The name-change of a multi-million pound development scheme in South Wales which is at the centre of a major police investigation into alleged bribery, has been slammed as “an attempt to clean up its image”, The Eye can reveal.
The £200 million ‘Llanelli Wellness and Life Science Village’ (Delta Lakes) project has been renamed as ‘Pentre Awel – Breezy/Windy Village’.
Yet the scheme has been at the heart of a huge probe into alleged bribery ever since a formal complaint was made by Swansea University (SU) to the Serious Fraud Office (SFO) in 2018, and at least eight addresses have been raided.
The former Vice Chancellor (VC) at SU, Richard Davies, along with one of his senior executives the Dean of his School of Management, Marc Clement, have been sacked for “gross misconduct”, and appeals against dismissal by other executives have been rejected.
Last year the police said their inquiry was focussing on the tendering process of the Wellness project.
But one senior Welsh figure told us: “This name-change is a complete nonsense. It is obviously an attempt to clean up its image because the police are investigating alleged bribery”.
A Welsh politician has publicly described it as a “disaster” and a “moronic re-branding”.
Dr Sian Caiach said ironically: “Its good to know that the disaster of the Wellness Project is to be covered up by moronic re-branding.
“‘Wellness’ was a little inappropriate for a heavily polluted brownfield site way out of town.
“Convenient for Lidl, but Pentre Awel – ‘Breezy Village’ – really?
“… Clearly the most important matter here is to disguise the past incompetence of (Carmarthenshire) County Council (CCC) and justify spending more of our money on an expensive project we cannot realistically afford!”.
At the end of April CCC was still proclaiming the importance of the huge scheme, with no mention of the alleged bribery probe underway.
It said: “Delta Lakes will provide a ‘world class’ Wellness and Life Science Village along the Llanelli coastline bringing together health, leisure, business and research.
“The largest ever regeneration project in South West Wales, it aims to improve the health and wellbeing of people across the region, creating around 2000 high quality, well paid jobs and boosting the economy by a staggering £467 million over 15 years.”
It seems the man behind the original scheme has gone from strength to strength too, despite the controversy.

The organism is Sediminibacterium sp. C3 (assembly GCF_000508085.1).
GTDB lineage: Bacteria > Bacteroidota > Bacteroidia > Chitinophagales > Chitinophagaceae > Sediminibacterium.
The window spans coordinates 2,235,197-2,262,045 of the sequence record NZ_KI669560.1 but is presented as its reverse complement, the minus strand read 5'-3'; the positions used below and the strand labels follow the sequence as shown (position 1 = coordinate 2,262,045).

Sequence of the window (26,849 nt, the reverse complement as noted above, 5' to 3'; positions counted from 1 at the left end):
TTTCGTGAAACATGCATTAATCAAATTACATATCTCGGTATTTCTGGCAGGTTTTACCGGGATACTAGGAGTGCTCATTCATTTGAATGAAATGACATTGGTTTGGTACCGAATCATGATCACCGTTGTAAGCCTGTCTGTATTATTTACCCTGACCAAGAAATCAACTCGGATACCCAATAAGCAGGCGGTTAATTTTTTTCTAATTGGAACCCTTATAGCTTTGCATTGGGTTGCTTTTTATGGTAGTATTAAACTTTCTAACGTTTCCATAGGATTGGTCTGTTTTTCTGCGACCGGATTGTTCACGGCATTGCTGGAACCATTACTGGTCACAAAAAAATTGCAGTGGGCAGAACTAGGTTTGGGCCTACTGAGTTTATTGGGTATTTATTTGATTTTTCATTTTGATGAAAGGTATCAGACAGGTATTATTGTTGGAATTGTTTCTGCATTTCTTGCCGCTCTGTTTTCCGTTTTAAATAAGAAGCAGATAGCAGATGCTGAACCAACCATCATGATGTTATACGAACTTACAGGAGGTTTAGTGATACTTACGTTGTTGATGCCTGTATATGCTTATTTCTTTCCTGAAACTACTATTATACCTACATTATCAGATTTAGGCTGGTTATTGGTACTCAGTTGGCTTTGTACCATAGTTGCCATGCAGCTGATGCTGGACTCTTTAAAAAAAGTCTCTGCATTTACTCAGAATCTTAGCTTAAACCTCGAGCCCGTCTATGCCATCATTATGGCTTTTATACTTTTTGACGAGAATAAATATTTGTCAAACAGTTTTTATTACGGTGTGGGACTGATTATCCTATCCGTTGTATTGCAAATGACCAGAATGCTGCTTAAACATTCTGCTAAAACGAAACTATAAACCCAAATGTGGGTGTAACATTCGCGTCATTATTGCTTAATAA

Records at Companies House show that Professor Clement has established the firm Alpha Life Science Advisory Limited.
His former university, SU has said it was co-operating fully with the police, although it declined to comment.
The investigation comes after calls were made by a council opposition group leader for the Wales Audit Office (WAO) to investigate the scheme.
It formed part of the £1.3 billion Swansea Bay City Deal and was run in partnership with SU and Hywel Dda and Abertawe Bro Morgannwg health boards.
86 acres of land at Delta Lakes had planning permission and the giant scheme was to have included research and business development facilities, a state-of-the-art care home and assisted living and rehabilitation centre, outdoor leisure space, a wellness hotel, as well as a new leisure centre.
Chris Moore, the director of services at CCC said at one point “significant conversations” continued with an unnamed higher education partner to come on board with the project, and design work was progressing.
Mr Moore claimed that around 15 financial companies had been approached by the council about potential expressions of interest.
“There is some significant interest in the market, based on the business plan which has been put together by our financial analyst, with our assistance”, he said.
But the alleged bribery inquiry has now put a spanner in the works.
It emerged that properties in Swansea, Carmarthenshire and Kent were searched as part of the enormous continuing investigation.